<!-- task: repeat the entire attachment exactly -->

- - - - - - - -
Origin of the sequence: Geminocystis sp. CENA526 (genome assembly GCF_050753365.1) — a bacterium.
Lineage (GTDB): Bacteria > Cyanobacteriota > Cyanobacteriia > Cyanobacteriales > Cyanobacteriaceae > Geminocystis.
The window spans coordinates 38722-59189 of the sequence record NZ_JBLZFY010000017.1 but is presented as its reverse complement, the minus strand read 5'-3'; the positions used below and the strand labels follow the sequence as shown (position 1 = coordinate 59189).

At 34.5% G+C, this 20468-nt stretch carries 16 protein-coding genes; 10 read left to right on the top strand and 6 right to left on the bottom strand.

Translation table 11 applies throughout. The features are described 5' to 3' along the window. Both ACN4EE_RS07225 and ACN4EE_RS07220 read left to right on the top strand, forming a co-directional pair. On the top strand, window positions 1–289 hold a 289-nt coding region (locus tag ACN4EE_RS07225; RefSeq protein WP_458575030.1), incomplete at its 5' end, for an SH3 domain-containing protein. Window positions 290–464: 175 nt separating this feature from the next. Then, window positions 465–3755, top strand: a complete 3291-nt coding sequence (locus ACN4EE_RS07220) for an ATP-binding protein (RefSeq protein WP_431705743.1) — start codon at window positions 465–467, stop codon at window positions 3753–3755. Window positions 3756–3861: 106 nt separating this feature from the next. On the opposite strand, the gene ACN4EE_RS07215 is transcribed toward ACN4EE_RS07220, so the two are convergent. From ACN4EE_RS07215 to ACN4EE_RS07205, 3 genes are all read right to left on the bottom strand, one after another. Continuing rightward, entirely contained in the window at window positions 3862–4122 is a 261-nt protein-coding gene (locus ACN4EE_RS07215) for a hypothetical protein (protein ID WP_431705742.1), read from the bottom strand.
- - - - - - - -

Origin of the sequence: Geminocystis sp. CENA526 (genome assembly GCF_050753365.1) — a bacterium.
Lineage (GTDB): Bacteria > Cyanobacteriota > Cyanobacteriia > Cyanobacteriales > Cyanobacteriaceae > Geminocystis.
The window spans coordinates 38722-59189 of the sequence record NZ_JBLZFY010000017.1 but is presented as its reverse complement, the minus strand read 5'-3'; the positions used below and the strand labels follow the sequence as shown (position 1 = coordinate 59189).

At 34.5% G+C, this 20468-nt stretch carries 16 protein-coding genes; 10 read left to right on the top strand and 6 right to left on the bottom strand.

Translation table 11 applies throughout. The features are described 5' to 3' along the window. Both ACN4EE_RS07225 and ACN4EE_RS07220 read left to right on the top strand, forming a co-directional pair. On the top strand, window positions 1–289 hold a 289-nt coding region (locus tag ACN4EE_RS07225; RefSeq protein WP_458575030.1), incomplete at its 5' end, for an SH3 domain-containing protein. Window positions 290–464: 175 nt separating this feature from the next. Then, window positions 465–3755, top strand: a complete 3291-nt coding sequence (locus ACN4EE_RS07220) for an ATP-binding protein (RefSeq protein WP_431705743.1) — start codon at window positions 465–467, stop codon at window positions 3753–3755. Window positions 3756–3861: 106 nt separating this feature from the next. On the opposite strand, the gene ACN4EE_RS07215 is transcribed toward ACN4EE_RS07220, so the two are convergent. From ACN4EE_RS07215 to ACN4EE_RS07205, 3 genes are all read right to left on the bottom strand, one after another. Continuing rightward, entirely contained in the window at window positions 3862–4122 is a 261-nt protein-coding gene (locus ACN4EE_RS07215) for a hypothetical protein (protein ID WP_431705742.1), read from the bottom strand.